If you’re heading to the polls this election day, there are some precautions you’ll want to take to reduce the spread of COVID-19.
Dr. Joseph Khabbaza, a critical care medicine specialist at Cleveland Clinic, said it’s a good idea to assess the safety of the situation when you arrive.
“If it doesn’t feel safe, if it feels like there are too many people, or too many crowds, or distancing and masking are not enforced, I’m recommending people either get back to the end of the line or just leave and come back late in the day,” he said. “Try to be the last person in line per se, where it can be a bit less stressful when there are less people around.”
Once you get in line to vote, you’ll want to keep 6 feet away from others.
Wear a mask over your nose and mouth; and sanitize your hands after touching objects like door handles and voting machines.
Many polling locations provide hand sanitizer, but it’s not a bad idea to bring your own -- just in case.
In addition, standing quietly in line will generate fewer respiratory droplets -- so try to avoid talking on the phone or striking up a conversation with those around you.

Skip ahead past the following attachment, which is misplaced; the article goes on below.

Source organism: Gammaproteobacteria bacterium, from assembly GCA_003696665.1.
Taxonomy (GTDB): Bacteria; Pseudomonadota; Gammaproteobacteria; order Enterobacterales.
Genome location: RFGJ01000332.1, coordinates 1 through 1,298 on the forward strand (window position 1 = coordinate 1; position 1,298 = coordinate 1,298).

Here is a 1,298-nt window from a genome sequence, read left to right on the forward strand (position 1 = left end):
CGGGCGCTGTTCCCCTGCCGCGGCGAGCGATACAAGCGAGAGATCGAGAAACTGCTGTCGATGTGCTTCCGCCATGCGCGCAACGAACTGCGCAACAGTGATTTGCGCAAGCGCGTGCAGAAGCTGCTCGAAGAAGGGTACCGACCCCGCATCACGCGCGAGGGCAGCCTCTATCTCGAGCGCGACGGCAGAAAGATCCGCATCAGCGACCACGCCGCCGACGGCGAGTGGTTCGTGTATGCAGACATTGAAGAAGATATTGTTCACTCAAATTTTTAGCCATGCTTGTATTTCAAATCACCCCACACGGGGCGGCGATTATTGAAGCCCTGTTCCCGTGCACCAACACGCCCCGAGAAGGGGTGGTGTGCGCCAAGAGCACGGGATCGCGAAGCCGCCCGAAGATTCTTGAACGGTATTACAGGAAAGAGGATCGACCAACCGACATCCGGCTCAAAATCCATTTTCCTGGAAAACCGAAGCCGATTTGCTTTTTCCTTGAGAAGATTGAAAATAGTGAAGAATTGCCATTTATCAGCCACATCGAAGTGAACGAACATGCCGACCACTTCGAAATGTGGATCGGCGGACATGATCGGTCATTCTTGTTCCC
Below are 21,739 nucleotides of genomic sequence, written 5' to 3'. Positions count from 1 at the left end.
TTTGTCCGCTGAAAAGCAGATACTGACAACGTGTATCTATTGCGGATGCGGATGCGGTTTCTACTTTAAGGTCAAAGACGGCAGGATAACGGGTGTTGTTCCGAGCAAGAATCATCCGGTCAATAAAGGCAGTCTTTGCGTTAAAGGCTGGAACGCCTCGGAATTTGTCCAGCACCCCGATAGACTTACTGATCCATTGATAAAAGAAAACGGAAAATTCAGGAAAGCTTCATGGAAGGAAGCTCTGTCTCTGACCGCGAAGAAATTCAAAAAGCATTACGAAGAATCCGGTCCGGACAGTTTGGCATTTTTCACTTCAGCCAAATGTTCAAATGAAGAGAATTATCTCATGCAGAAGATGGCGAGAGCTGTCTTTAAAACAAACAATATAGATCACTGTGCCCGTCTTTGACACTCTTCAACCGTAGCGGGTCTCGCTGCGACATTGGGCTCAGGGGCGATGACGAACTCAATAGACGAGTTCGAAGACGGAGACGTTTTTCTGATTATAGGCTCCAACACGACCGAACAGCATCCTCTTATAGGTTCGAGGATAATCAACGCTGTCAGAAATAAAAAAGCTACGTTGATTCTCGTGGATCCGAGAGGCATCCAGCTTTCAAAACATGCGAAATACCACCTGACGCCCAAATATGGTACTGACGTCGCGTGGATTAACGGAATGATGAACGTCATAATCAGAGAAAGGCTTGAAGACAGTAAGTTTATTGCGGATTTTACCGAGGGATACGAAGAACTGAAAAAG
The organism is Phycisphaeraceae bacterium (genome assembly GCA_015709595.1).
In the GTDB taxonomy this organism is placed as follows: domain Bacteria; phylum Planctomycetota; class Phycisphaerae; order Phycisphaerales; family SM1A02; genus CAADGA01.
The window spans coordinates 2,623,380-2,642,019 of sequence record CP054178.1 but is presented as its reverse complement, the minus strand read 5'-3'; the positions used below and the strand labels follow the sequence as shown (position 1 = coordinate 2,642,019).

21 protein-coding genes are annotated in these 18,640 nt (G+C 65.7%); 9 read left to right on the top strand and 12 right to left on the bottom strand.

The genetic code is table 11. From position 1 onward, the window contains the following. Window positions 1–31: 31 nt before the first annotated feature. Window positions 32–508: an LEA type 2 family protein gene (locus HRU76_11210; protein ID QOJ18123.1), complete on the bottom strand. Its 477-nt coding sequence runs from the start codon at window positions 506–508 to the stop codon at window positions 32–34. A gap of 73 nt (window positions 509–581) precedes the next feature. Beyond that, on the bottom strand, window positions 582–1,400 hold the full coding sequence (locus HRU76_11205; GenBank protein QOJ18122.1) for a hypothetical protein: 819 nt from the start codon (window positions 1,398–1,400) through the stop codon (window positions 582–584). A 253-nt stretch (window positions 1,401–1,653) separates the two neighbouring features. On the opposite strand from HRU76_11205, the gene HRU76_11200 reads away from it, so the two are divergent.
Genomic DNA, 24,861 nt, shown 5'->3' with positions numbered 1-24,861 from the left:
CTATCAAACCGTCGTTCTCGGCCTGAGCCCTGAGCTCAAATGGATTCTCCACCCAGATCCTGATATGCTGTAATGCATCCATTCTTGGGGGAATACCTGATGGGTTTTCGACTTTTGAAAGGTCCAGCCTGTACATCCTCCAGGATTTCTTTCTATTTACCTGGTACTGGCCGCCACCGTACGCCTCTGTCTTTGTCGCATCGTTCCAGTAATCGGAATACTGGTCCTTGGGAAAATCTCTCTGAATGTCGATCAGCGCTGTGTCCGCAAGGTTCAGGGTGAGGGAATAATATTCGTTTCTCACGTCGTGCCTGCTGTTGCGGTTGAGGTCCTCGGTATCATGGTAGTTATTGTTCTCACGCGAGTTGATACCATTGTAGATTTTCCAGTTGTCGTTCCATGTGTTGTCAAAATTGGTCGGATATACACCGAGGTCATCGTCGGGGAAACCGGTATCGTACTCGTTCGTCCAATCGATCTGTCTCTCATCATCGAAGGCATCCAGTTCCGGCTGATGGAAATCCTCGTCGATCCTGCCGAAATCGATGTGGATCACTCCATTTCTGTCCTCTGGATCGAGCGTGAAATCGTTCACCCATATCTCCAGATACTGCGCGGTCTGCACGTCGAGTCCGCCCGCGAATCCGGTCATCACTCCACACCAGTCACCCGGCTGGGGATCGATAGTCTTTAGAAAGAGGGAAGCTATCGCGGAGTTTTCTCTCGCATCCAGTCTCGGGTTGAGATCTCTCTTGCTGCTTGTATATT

People looking for another way to protect themselves can wear a face shield, in addition to a mask, to prevent droplets from getting into their eyes.
“One other thing that I’ve been recommending to patients, especially since lines have been longer, is wearing a face shield,” said Khabbaza. “That gives you an extra layer of protection in case you end up in settings where maybe spacing is not enforced, hopefully masking is something that is enforced, but it gives you an extra layer.”
Poll workers will encounter many people, over many hours and may be at higher exposure risk, so in addition to masking, social distancing and good hand hygiene, they may want to consider constructing a clear plastic or glass barrier for added protection.